Space available for child care or other business in Lewis County’s Glenfield human services building | Business

LOWVILLE — With a local child care provider declining the opportunity, Lewis County is looking for interest from other providers willing to open at the temporary county human services building to be located in the former Glenfield Elementary School starting in September.

“It’s all set up. It’s a great little wing. Unfortunately, at relatively the last minute, we’re not going to be able to partner with Hand and Hand (Early Childhood Center),” Lewis County Manager Ryan M. Piche said during the county’s Health and Human Services Committee meeting Tuesday. “If there’s another child care agency in our region that wants to start a business (here), we’ve got the facility. We’ve got the American Rescue Act money. We just simply need the organization that’s willing to make that very small investment in Lewis County with us, so we’ll put out the RFP (request for proposals) and see what we get.”

The county’s human services departments, including Social Services, Community Services and Office for the Aging, will be moving their operations to the building for the duration of comprehensive renovations at the office building on Outer Stowe Street in Lowville. The renovations are expected to take two years.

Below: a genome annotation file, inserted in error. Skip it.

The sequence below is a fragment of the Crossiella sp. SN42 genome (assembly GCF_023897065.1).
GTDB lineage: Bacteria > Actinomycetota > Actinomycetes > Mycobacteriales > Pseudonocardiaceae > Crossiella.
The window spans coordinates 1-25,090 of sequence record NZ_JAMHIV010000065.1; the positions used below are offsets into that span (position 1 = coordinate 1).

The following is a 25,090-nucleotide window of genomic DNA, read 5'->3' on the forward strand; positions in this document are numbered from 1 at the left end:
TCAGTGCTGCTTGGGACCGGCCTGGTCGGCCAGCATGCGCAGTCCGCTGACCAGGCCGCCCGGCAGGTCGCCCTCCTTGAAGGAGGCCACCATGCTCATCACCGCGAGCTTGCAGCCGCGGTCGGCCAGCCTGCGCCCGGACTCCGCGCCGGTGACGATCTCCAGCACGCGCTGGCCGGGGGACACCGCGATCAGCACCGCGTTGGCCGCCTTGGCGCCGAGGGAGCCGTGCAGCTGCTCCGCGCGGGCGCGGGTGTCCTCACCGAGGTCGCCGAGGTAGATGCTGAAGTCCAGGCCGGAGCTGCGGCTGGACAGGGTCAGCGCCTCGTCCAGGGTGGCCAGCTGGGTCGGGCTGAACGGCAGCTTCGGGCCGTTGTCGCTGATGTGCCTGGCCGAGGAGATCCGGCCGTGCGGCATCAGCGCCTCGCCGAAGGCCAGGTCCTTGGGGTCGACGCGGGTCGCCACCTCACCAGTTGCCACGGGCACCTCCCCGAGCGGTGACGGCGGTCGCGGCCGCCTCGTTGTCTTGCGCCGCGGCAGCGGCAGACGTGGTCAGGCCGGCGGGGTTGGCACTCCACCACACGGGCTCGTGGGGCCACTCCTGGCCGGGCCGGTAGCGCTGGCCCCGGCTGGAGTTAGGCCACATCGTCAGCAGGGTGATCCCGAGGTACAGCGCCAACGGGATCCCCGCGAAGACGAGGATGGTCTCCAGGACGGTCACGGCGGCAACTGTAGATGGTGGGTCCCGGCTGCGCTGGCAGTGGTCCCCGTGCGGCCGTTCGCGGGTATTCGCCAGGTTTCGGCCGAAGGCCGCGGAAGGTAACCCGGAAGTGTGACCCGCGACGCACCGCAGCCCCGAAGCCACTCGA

After the departments move out of the county-owned Glenfield location and back into their Lowville offices, the Lewis County Industrial Development Agency will find a buyer for the Glenfield building.

Because there is more space in the former school than is needed for the offices, the idea to offer space to Hand in Hand entered the discussion, especially as increasing child care opportunities is a priority for the county. Many of the approximately 100 employees who will be working in the building use child care services, as do many of their clients.

Despite Hand in Hand’s change of heart after initially embracing the opportunity, the county is hopeful the space won’t go to waste.

“I would love for somebody else to come in and maybe do child care but it could be something else,” said Health and Human Services Committee Chair Lisa Virkler. “So we’ll put out some feelers.”

A new request for proposals will soon be circulated.

County legislators will vote in June to approve an agreement with Greater Syracuse Moving and Storage for about $159,000 to move the equipment, files and furniture for the departments. The temporary relocation is not expected to interrupt services and is planned over the course of two weeks beginning Sept. 1.

“It’s a large amount but it’s because this company’s working with us to keep our operations going,” Mr. Piche said.

The state will reimburse 75% of the cost. The planned moving budget was $80,000.

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